Luxury vineyard, winery tap into Uruguay’s fertile soil
In a land built by Spaniards, Italians and Basques, the terroir of Uruguay mimics that of Tuscany. When Argentine billionaire Alejandro P. Bulgheroni first ventured to Uruguay’s Garzón region, he says he “felt the magic of the land.”
For that reason, he purchased 10,000 acres in the heart of the country. After consulting friends and experts about the quality of the land, Bulgheroni was convinced that the soil had ideal conditions to grow grapes. After tapping Italian winemaker Alberto Antonini to come onboard in 2006, Bulgheroni’s vision for Bodega Garzón was born.
Located two hours outside the nation’s capital of Montevideo, the Garzón region (working to become its own appellation), consists of rolling green hills, cattle, an interesting blend of vegetation and the town of Garzón, which celebrated Argentine chef Francis Mallman has put on the map with his Hotel & Restaurant Garzón.
Nearby is chic beach town Jose Ignacio, nicknamed the “Hamptons of South America,” where the jet set crowd goes for the summer, to shop and eat at such renowned restaurants as La Huella and Mallman’s outpost in Garzón.
And now, visitors to the region have an even better reason to come — Bodega Garzón-Bulgheroni’s $100 million winery that celebrated its grand opening this spring.
The first winery in the world seeking LEED certification for its entire facility, Bodega Garzón emanates five-star luxury from the moment you pull up to the entrance. Hidden among acres of lush, green vineyards, the exterior is grand, with clean, contemporary lines, glass, stone and landscaping that is oriented to enhance biodiversity.
Elegant and classy.
The winery reception rivals that of any Four Seasons property, with floor-to-ceiling windows facing a terrace overlooking the vineyards. Fresh roses and candles abound, with sophisticated touches like the lotions and soaps in the bathrooms, provided by Bulgheroni’s wife, Bettina, who created the line of beauty products.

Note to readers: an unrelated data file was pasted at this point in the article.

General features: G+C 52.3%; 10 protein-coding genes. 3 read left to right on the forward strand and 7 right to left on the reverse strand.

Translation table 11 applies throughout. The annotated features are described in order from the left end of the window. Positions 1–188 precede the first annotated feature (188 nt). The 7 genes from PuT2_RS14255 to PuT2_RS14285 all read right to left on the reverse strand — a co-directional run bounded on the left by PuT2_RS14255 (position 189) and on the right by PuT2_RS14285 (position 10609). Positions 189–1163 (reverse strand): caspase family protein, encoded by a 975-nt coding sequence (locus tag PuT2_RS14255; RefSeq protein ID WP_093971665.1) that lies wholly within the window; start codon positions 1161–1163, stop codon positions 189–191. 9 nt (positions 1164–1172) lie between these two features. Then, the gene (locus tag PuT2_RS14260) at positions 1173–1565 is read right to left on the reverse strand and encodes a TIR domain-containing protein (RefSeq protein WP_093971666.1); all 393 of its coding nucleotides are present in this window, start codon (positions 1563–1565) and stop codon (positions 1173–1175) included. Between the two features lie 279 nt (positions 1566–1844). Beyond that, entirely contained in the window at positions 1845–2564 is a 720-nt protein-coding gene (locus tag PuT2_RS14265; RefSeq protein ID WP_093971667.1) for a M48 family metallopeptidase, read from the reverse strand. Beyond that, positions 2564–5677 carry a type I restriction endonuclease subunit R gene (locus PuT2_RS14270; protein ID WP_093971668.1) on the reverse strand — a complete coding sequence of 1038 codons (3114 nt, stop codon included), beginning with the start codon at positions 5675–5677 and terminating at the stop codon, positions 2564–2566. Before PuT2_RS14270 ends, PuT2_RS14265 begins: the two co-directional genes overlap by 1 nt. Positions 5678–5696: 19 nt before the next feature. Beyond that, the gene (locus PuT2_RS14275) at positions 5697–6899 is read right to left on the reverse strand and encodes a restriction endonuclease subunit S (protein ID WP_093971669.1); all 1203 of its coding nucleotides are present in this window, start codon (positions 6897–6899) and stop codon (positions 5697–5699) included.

Mallmann, a good friend and business partner of Bulgheroni, designed a stunning, open-flame-focused kitchen and trained the culinary team running the restaurant at Bodega Garzón, soon to be a destination in itself.
A tour of the palatial 205,000-square-foot winery reveals top-of-the-line machinery and concrete “egg” tanks that were imported from Italy. A sexy, candlelit cellar for private events also boasts its own kitchen and lockers for exclusive member tastings.
Thoughtful architecture incorporated pre-existing rock formations and adds an interesting juxtaposition between the smooth and modern lines of the design with the imbalance of nature.
Signature wines, best tasted on the sun-soaked veranda overlooking the property, are Tannat and Albariño.
The Tannat, native to the region, is a silky, well-rounded red that could easily be compared to a Bordeaux, likely because it was brought from there to Uruguay in the late 1800s. Due to the climate and geography, Tannat actually flourishes best in Uruguay, making the country the number one producer in the world.
The Albariño is a crisp white that gives a nod to the Spanish heritage of the land. Originally from northern Spain, this Albariño is decidedly Uruguayan and imparts hints of apricot, white peaches and tangerines.
The combination of multicultural influences brought together by owner, winemaker and the historical composition of Uruguay make Bodega Garzón and its wines truly unique.
In an area that thrives on tourism for a very brief portion of the year (December through March), Bulgheroni hopes to stimulate the local economy by increasing tourism year-round.
With excellent wines, breathtaking views and a dedication to sustainability, Bodega Garzón has arrived — and welcomes you with open arms and a kiss on the cheek.